Going back through those settlements, the only one I see in West Virginia that the WVDEP didn’t take part in was the one back in 2008 with Massey Energy (see original coverage of that here, here, here and here).

Coals War



It’s fascinating to recall some of the details that came out after that particular EPA deal was announced. For example:

Most of the federal government’s lawsuit was based on self-monitoring pollution reports Massey subsidiaries filed every month with the state Department of Environmental Protection.

But for nearly five years, DEP officials had not been looking at the reports. Inspectors didn’t print them out and read them. Enforcement staffers didn’t study them on computer spreadsheets.

And the problem wasn’t confined to Massey. DEP gave the entire coal industry a pass.

“The cop was clearly asleep for years,” said Pat Parenteau, an environmental law professor at the Vermont Law School. “It is really an indictment of the enforcement program.”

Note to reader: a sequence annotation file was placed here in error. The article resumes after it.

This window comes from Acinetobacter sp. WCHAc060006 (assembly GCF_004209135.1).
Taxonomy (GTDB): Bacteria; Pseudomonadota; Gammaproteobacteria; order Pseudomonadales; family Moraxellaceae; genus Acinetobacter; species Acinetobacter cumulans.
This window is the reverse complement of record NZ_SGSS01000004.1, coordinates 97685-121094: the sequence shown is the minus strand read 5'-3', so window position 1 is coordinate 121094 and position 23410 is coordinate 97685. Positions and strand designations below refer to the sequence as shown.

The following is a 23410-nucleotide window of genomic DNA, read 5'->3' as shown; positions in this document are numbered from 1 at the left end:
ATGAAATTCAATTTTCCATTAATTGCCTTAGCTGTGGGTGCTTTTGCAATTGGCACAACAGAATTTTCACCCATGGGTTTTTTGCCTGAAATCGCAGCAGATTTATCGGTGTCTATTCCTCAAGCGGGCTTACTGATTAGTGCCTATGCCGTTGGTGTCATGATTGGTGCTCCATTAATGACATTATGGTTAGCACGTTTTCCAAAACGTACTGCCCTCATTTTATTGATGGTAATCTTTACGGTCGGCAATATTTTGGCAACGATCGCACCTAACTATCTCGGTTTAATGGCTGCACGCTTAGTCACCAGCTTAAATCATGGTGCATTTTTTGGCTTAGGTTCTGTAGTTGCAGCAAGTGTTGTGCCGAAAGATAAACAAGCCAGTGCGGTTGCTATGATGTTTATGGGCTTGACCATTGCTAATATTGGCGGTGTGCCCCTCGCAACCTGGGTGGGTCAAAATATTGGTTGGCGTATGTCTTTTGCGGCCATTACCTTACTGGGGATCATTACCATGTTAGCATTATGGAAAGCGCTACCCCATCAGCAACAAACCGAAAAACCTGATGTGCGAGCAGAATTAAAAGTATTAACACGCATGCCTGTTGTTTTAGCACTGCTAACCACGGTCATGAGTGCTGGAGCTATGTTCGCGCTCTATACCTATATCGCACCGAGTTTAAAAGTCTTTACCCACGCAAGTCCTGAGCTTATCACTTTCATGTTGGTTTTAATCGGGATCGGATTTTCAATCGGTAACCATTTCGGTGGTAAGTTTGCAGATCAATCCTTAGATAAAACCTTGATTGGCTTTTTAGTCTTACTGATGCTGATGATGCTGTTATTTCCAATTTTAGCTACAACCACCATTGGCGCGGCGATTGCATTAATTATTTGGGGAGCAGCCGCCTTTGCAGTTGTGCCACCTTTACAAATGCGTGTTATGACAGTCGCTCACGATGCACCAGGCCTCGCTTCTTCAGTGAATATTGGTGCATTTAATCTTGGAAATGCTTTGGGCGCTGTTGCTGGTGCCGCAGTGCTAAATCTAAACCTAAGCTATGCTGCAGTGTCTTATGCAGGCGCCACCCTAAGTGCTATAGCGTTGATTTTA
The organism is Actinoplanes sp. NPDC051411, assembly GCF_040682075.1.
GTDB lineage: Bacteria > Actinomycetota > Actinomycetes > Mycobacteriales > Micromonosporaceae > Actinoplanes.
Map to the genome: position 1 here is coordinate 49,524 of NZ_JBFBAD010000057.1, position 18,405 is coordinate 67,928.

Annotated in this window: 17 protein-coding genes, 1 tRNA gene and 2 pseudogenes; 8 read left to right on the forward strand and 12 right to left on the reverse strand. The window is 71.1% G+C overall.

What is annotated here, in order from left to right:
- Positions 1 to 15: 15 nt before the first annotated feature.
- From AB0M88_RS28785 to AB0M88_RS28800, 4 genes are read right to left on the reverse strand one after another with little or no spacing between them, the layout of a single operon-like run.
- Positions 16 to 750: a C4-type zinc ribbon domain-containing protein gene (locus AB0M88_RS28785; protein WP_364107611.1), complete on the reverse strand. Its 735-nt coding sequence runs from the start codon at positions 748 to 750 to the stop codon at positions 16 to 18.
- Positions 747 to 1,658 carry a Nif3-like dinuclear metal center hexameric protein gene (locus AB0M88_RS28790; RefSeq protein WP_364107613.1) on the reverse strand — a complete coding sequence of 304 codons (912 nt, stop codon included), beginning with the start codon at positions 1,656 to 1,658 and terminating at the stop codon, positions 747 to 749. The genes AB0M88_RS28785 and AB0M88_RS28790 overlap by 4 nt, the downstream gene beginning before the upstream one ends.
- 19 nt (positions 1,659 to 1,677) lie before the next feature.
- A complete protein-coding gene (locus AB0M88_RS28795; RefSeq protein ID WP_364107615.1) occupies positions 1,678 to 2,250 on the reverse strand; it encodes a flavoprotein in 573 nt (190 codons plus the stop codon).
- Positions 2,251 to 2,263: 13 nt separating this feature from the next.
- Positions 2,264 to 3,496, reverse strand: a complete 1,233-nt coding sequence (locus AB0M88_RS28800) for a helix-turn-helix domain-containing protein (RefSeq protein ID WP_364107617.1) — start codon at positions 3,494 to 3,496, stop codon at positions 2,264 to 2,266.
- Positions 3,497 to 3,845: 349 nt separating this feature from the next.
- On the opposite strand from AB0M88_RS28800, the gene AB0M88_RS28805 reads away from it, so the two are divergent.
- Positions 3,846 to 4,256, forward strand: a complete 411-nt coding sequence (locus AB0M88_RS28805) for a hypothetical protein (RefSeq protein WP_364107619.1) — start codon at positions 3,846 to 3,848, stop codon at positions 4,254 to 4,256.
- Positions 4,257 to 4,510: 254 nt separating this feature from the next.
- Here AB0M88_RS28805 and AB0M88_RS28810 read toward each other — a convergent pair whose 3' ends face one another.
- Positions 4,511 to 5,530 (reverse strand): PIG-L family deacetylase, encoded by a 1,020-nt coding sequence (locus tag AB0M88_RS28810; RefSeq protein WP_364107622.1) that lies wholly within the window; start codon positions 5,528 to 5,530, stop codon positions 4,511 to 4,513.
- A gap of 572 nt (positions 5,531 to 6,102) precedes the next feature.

Despite efforts by DEP to improve, the agency is still about a year behind in reviewing the coal industry’s pollution reports, officials said last week. And the agency has not issued any citations or assessed fines for any violations discovered on reports it reviewed for late 2006 and early 2007.

“That doesn’t mean that we won’t,” said Jeff McCormick, the DEP mining division’s assistant director for enforcement. “It just means that we haven’t.”

To further explain:

LAWSUIT627Like most environmental laws, the federal Clean Water Act relies in large part on industry to regulate itself.

Every month, companies that hold pollution discharge permits must take samples, and analyze the amount of various pollutants in their discharges. The companies then file those reports with state regulators and, sometimes, with the federal government. The reports are called Discharge Monitoring Reports, or DMRs. Experts consider them the most basic tool for enforcing water pollution limits that are meant to keep rivers and streams clean. For a four- to five-year period, though, DEP officials stopped reviewing DMRs filed by coal companies. No one at DEP has been able to explain exactly why.

“For whatever reason, we were not getting it done,” Huffman said. “There was a glitch and they got off track with it”

Huffman said that he found out about the problem when he took over the mining division in May 2005. He said he quickly told staffers to fix the situation. The effort took longer than Huffman had hoped. But by mid-2006, the agency had written new computer programs to review DMRs and spit out letters warning operations when their reports showed violations.